Do we know what the question is?

Crandall's Law

You know how sometimes, you're looking for something, and let's say you know for sure it's in one of two bags you have in front of you. So, you check the first bag, and lo and behold, it's not in there, so you check the second one, and Voila! there it is. That's Crandall's Law, a subset of Murphy's Law:

"If you have a 50-50 chance of getting something right, there is an 80% chance that you'll get it wrong"

Know what I'm saying? I can't tell you how many times this has happened to me during this deployment. Whether I'm searching for an armory in one building or another, or a piece of equipment in one duffle bag or another, it's always the same: If I have a 50-50 chance of guessing correctly on the first shot, I get it wrong about 80% of the time.

So now you know. Crandall's Law. Spread the joy.

Wednesday, September 10, 2008

Yum Yum Get Some

John Browning was an American, and a true mechanical genius. The guns he designed 100 years ago are still being used today, like the Colt 45 semi-auto pistol, the Hi-Power 9mm, and the .50-cal machine gun, seen to the left. The US military has been using the large-bore M2 machine gun since 1921, and you can find them mounted to humvees in Iraq to this day.

Our succession of machine-gun classes continued with the M2 .50-cal, Browning's longest lasting design. Army machine gunners are trained to fire in 5-7 round bursts, approximately the time it takes to say "Yum Yum Get Some". This prevents overheating of the barrel, which is difficult to replace in battle.

Next came the M9 pistol class. I own a civilian version of this gun (the Beretta 92FS) and have trained on it frequently. I hit a perfect "30" on the indoor laser-qualifying range.

Monday, September 08, 2008

Body Armor Day

We still have to wear body armor in Iraq - we wear it for training as well as fighting. The latest body armor systems have kevlar pieces everywhere - throat, groin, side-plates, back-of-the-neck. It limits mobility to have every piece on your body - for training we keep the main torso protector and that's it.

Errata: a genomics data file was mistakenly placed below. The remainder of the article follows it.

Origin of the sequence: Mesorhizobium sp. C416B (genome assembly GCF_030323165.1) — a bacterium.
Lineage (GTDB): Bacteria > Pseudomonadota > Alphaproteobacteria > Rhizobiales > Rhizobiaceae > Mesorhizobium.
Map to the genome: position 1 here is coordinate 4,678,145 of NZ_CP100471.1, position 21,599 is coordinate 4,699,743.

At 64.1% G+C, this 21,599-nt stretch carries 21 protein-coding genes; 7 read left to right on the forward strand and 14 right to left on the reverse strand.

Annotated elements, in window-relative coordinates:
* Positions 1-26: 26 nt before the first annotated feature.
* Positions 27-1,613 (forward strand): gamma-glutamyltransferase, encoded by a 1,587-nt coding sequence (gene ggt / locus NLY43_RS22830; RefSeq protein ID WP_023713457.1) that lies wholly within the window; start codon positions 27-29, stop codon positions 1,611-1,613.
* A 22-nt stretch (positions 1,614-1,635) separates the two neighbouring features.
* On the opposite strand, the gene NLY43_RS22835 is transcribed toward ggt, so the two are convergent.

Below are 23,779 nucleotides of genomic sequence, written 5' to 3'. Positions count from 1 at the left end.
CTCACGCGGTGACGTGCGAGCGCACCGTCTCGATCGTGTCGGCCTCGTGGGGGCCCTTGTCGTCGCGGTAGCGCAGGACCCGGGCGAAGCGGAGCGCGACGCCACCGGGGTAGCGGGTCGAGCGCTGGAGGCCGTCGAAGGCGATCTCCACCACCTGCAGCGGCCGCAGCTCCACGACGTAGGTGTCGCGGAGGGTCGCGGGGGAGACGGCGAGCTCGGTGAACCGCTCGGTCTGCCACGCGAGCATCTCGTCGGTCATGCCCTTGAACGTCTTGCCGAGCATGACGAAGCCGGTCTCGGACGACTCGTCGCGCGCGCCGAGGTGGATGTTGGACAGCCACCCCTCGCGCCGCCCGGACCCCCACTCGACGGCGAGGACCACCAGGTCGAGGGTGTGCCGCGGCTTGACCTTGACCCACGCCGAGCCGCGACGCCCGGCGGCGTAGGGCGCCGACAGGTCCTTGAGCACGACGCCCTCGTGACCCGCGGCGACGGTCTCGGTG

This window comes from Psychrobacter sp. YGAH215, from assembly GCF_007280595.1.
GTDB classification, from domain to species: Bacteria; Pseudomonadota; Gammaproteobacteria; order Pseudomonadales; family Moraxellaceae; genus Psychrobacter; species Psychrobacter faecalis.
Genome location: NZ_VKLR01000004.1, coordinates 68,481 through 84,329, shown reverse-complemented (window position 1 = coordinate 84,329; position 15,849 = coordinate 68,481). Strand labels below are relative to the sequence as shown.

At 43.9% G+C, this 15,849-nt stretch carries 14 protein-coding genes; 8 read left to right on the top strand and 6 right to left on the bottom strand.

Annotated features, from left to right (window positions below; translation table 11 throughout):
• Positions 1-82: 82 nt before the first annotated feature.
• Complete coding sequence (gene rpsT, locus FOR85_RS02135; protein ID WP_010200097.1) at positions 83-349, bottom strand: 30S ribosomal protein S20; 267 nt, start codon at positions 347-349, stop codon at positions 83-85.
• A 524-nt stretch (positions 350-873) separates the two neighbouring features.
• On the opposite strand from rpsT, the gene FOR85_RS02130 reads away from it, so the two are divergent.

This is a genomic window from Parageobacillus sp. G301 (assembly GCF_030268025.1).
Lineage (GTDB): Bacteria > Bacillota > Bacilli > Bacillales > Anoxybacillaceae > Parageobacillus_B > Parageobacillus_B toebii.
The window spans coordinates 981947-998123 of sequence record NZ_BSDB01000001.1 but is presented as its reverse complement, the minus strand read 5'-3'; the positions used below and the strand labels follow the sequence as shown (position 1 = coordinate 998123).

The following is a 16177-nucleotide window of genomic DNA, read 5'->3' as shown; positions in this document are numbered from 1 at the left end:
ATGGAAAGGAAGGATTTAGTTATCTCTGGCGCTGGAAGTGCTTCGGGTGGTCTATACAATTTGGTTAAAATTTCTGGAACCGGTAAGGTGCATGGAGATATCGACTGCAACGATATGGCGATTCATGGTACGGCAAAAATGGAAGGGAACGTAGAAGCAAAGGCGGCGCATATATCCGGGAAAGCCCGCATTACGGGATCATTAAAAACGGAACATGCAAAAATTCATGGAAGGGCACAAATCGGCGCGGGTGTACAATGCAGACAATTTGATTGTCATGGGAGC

We inventoried our loudspeaker systems. The loudspeaker is traditionally mounted to the top of our humvees. However the word on the street is that the PSYOP teams will be rolling around in MRAP vehicles. Wonder what an MRAP is?

We have started the first official week of our Mobilization Training, with a set of machine-gun classes. M249, M240B, and the M2 will be included. I can't wait to get my hands on the M2 - also known as the .50-cal, or "Ma Deuce". The others I have fired before, but never the M2.

Friday, September 05, 2008

The Dude

My third squad member, a former infantryman undergoing PSYOP training in NorCal, came down with a hernia (!) and will be delayed from deploying. In the interim, command assigned me Specialist James Duldulao, a 28-year old caregiver from Walnut (Los Angeles).

The last name is a little tricky - pronounced DOO-dool-ow, we call him "The Dude" for short. Pensive, reserved, and whip-smart, the Dude holds a BA in Psychology and is working on his Masters in teaching. He joined the Army in 2006 and should benefit from the GI Bill for his school payments.

I've got a high-powered squad, now. If command clues in, they'll probably grab one of my guys for another team and give me a "slower" soldier to train. I hope that doesn't happen.

Tuesday, September 02, 2008

The Worst Labor Day Ever

Reality hit home today as I blearily motored up the 5 and 57 freeways at 2 in the morning, hoping to reach my unit with enough time to properly prepare my car for a year of storage in a dusty Upland government parking lot. Let me back up a little...

Our 11-day "Pre-Mobilization" phase is over, so today our unit loaded up on a chartered flight for Ft. Dix, New Jersey, where we will continue the "Mobilization" process that will culminate in our voyage to Iraq.

The Commander was merciful and gave everyone Sunday off. I had one of the best days ever, driving back to Carlsbad to spend the day with Joan and Madeline: breakfast out, park, pool, pizza, we had a ball.

Then at 1:45am Labor Day morning I had to drive back to Upland to catch the 4am bus for Ontario Airport. It was a tearful farewell, with many soldiers' family members in attendance. (I let Joan and Madeline sleep in).

My Ford Exploder rests on jack stands with a car cover tied over it (plus fuel stabilizer in the tank and a whole bottle of Armour-All squizzled liberally over the trim & tires (plus the battery disconnected)).

See you in a year, Ford Exploder!


Two days of hand-to-hand combat training followed the Commo Class.

Nowadays, the Army focuses on submission holds and Jiu-Jitsu -style movement, with the added bonus of using any conceivable weapon at hand to stab/bludgeon/electrocute or otherwise disable your assailant.

I had the pleasure of getting my windpipe crushed a half-dozen times during practice, as well as grappling one of the motor-pool sergeants to within an inch of his life (that is I on the right, below.)